a differential pulse outputting means for receiving a first pulse width modulated signal and for producing differentiated pulses at a leading edge and at a trailing edge of said first pulse width modulated signal;
a first photocoupler activated by said differentiated pulse produced at said leading edge;
a second photocoupler activated by said differentiated pulse produced at said trailing edge;
a flip-flop circuit means comprising a first switch and a second switch and being set and reset by output pulse signals from said first photocoupler and said second photocoupler, respectively; and
a pulse width to voltage signal converter means comprising a third switch which is turned ON and OFF according to a pulse width modulated signal produced by said flip-flop circuit means; wherein
said first switch, said second switch, and said third switch are fabricated on one integrated circuit.
4. The device of claim 3, further comprising a pulse reception means,comprising a reception resistor, for receiving output signals from said first photocoupler and said second photocoupler and for producing a set pulse or a reset pulse according to a signal produced at said reception resistor.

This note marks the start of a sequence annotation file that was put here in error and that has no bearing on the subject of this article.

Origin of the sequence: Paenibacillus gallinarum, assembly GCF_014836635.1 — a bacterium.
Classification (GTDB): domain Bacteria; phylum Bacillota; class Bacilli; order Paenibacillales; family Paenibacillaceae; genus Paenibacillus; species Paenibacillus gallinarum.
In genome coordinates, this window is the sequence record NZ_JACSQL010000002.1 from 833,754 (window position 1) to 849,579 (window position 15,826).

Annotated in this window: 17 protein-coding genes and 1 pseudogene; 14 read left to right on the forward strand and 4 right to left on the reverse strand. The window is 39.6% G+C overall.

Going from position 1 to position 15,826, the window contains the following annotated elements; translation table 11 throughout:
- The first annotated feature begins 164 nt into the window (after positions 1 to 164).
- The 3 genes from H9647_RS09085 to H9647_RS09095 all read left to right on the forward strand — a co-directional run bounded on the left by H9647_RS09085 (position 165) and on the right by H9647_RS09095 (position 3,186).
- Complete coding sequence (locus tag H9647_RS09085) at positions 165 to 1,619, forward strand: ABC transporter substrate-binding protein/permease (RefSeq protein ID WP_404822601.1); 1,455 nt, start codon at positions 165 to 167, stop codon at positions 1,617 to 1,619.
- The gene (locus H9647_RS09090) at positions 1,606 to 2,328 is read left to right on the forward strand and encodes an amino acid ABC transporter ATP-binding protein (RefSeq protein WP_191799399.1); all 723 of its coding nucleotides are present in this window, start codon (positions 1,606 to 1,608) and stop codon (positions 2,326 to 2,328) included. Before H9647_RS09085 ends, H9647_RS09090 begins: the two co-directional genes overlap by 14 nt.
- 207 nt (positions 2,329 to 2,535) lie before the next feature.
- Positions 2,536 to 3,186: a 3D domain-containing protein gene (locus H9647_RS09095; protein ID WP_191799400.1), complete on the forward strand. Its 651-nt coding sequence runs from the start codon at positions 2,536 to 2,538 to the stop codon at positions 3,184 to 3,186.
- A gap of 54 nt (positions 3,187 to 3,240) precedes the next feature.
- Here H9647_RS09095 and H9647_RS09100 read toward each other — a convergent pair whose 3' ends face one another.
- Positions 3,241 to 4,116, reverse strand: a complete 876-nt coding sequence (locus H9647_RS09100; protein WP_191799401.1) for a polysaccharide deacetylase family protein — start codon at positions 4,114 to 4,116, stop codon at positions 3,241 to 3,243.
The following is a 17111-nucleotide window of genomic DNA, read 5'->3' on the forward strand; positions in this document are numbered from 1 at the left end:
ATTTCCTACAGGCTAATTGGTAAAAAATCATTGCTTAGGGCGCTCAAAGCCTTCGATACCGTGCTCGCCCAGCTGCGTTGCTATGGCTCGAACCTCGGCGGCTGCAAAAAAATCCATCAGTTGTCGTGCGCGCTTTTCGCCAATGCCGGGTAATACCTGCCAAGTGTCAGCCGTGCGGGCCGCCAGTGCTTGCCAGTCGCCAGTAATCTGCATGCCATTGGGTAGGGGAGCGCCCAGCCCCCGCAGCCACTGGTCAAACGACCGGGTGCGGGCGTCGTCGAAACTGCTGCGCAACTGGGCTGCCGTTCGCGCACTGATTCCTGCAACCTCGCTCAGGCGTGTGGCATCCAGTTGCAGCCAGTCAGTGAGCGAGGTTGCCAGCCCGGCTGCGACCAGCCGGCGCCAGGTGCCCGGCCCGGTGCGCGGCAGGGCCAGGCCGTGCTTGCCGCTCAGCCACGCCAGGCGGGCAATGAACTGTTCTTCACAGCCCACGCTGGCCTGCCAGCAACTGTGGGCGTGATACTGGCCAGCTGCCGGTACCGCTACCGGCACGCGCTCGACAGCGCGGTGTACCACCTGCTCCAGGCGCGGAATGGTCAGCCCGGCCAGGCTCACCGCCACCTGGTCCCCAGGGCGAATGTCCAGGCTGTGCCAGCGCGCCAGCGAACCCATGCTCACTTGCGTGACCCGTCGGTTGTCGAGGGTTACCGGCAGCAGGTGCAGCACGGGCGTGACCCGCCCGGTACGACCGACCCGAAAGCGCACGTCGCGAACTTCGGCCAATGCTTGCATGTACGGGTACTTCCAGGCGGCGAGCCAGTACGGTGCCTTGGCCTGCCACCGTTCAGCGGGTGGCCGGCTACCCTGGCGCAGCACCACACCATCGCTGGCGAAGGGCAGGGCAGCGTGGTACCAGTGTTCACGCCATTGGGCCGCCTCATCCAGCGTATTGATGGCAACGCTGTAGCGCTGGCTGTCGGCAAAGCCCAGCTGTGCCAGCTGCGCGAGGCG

5. A signal isolating device for pulse width modulating a signal to be insulated and insulating the signal by use of photocouplers, said signal isolating device comprising
a differential pulse outputting means for receiving a first pulse width modulated signal and for producing differentiated pulses at a leading edge and at a trailing edge of said first pulse width modulated signal;
a first photocoupler activated by said differentiated pulse produced at said leading edge;